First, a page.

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Kinaxis off to solid start to life as public company, says Cormark

Kinaxis 2020
Cormark analyst Richard Tse says Kinaxis is a high quality new public entry in Canada, and everything he sees from the company’s Q2 strengthens his belief that its solid underlying financials are not priced into its stock.

Its first set of results as a public company underscore all the reasons he initiated coverage of Kinaxis (TSX:KXS) earlier this month with a “Buy” rating, says Cormark analyst Richard Tse.

Last Thursday, Kinaxis reported its Q2, 2014 results. The company lost (U.S.) $5.3-million on revenue of $17.9-million, a topline that was up 14% from the same period last year.

CEO Doug Colbeth reflected on he company’s recent IPO.

“The success of our initial public offering underscores the market’s positive view of our unique SaaS (software-as-a-service) offering and the growth potential it represents,” he said. “The complexity and importance of supply chain management in today’s global economy provides us with a large addressable market. Our focus is growing subscription revenues through new customers, verticals and applications to drive cash flow.”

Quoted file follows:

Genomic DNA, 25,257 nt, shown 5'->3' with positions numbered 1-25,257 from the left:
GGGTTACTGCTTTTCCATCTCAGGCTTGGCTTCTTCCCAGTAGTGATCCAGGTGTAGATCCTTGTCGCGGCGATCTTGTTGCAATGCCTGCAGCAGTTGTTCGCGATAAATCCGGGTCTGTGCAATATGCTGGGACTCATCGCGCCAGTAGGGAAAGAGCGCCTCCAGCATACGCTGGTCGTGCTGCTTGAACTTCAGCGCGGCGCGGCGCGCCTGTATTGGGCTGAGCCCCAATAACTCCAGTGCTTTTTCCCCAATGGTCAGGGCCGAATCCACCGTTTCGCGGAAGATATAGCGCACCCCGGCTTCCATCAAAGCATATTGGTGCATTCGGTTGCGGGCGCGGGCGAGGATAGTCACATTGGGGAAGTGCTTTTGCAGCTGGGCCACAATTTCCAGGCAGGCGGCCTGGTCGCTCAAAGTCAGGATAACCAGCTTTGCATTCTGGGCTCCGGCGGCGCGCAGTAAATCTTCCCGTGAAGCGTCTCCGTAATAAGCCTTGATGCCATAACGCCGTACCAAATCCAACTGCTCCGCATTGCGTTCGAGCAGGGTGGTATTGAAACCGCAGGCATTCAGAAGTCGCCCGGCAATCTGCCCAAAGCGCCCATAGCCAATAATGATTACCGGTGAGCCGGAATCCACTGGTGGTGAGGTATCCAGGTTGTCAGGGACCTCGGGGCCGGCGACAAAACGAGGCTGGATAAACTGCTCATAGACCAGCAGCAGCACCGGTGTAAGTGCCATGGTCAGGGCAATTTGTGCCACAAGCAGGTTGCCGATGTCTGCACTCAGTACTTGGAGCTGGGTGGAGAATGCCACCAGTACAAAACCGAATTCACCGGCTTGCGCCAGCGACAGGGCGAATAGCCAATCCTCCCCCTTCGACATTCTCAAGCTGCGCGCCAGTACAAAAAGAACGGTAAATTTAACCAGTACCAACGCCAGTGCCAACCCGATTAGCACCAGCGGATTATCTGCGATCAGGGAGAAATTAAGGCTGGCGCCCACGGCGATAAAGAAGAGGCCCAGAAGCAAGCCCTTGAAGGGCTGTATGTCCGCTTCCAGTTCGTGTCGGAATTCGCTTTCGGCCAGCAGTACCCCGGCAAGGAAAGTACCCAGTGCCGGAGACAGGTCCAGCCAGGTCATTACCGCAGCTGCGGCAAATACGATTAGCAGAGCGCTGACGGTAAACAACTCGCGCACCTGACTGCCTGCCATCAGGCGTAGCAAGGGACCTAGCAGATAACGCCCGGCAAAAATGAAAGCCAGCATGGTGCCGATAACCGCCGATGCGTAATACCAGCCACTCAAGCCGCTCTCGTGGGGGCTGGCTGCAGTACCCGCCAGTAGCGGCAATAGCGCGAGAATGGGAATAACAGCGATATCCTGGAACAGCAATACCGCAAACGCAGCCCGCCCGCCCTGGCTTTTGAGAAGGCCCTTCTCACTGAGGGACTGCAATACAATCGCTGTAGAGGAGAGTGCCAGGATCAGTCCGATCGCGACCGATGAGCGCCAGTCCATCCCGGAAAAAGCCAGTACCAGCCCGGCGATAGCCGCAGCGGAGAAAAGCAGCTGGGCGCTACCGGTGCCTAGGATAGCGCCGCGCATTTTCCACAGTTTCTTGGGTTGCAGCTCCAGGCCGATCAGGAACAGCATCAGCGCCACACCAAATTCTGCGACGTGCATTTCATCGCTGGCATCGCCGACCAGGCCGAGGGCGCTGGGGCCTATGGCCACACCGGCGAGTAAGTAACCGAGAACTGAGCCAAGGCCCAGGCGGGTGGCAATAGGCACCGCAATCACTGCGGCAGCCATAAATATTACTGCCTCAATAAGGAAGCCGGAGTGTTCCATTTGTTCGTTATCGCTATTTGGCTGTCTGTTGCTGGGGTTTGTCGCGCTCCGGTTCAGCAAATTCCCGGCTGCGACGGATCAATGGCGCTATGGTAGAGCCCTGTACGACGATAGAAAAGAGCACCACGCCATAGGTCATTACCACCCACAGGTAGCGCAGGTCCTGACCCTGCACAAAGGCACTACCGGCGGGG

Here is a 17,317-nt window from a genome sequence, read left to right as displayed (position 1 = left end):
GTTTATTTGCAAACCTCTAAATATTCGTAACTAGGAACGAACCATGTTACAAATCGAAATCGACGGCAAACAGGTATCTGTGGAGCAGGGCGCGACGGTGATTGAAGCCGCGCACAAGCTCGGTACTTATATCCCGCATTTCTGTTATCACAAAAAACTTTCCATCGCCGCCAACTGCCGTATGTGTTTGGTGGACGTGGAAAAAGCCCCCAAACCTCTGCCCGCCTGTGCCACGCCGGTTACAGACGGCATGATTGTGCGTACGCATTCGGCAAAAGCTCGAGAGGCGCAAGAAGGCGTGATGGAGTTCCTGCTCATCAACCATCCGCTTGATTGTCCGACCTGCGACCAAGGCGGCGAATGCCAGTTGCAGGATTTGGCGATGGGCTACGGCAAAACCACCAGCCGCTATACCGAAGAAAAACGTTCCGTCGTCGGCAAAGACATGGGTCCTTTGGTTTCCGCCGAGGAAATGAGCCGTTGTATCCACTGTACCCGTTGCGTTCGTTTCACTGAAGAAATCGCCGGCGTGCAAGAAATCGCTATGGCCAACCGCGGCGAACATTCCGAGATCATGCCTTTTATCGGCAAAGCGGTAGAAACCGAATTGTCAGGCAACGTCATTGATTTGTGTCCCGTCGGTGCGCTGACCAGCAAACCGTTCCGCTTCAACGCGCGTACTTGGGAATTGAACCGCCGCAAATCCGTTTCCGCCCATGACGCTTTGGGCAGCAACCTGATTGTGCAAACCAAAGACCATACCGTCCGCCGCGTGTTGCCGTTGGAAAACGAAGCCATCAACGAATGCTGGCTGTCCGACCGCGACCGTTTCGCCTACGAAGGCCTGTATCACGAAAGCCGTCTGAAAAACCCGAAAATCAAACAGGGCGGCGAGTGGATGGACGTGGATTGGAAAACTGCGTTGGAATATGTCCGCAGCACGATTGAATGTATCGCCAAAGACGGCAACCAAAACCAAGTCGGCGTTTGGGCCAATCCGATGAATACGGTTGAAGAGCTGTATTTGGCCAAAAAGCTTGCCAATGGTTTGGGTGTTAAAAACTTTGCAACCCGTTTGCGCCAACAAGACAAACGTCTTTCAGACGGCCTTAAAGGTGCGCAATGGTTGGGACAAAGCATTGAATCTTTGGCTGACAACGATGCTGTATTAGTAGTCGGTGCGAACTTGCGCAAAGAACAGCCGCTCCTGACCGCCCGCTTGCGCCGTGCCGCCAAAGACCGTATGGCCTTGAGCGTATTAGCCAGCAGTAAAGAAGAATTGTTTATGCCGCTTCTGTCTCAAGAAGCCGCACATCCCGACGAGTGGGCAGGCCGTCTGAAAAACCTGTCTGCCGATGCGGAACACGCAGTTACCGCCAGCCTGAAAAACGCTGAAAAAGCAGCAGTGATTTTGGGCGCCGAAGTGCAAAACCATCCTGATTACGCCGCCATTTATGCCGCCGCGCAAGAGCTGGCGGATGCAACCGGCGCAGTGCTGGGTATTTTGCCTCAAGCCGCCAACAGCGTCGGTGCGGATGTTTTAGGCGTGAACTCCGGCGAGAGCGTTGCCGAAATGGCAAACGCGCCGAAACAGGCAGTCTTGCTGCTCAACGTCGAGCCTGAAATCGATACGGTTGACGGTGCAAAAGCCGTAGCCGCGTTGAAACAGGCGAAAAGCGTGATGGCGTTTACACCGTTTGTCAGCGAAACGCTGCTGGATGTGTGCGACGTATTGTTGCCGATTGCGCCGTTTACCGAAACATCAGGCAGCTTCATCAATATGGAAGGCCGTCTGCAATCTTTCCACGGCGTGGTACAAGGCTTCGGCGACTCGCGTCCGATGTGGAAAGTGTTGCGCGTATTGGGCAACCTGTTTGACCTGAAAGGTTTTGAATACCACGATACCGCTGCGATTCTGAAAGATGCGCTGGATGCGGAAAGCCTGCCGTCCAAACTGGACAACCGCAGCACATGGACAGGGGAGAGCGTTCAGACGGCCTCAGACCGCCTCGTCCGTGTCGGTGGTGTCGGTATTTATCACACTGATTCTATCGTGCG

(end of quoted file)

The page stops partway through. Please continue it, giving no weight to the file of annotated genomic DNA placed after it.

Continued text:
Tse says Kinaxis is a high quality new public entry in Canada, and everything he sees from the company’s Q2 strengthens his belief that its solid underlying financials are not yet priced into its stock. Enterprises are accelerating their move to the cloud and Kinaxis is “positioned at the heart of this enterprise application renaissance”, he says.

The Cormark analyst says he sees a short term investment period for Kinaxis that will result in EBITDA margins in the 20% to 25% range. He believes that the company will do in the SaaS-based supply chain management (SCM) space what Salesforce.com did in the customer relationship management (CRM) space, that is, disrupt is greatly.

In a research update to clients this morning, Tse reiterated his Buy rating and $22.00 one-year target on Kinaxis.

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About The Author /

Nick Waddell
Cantech Letter founder and editor Nick Waddell has lived in five Canadian provinces and is proud of his country's often overlooked contributions to the world of science and technology. Waddell takes a regular shift on the Canadian media circuit, making appearances on CTV, CBC and BNN, and contributing to publications such as Canadian Business and Business Insider.

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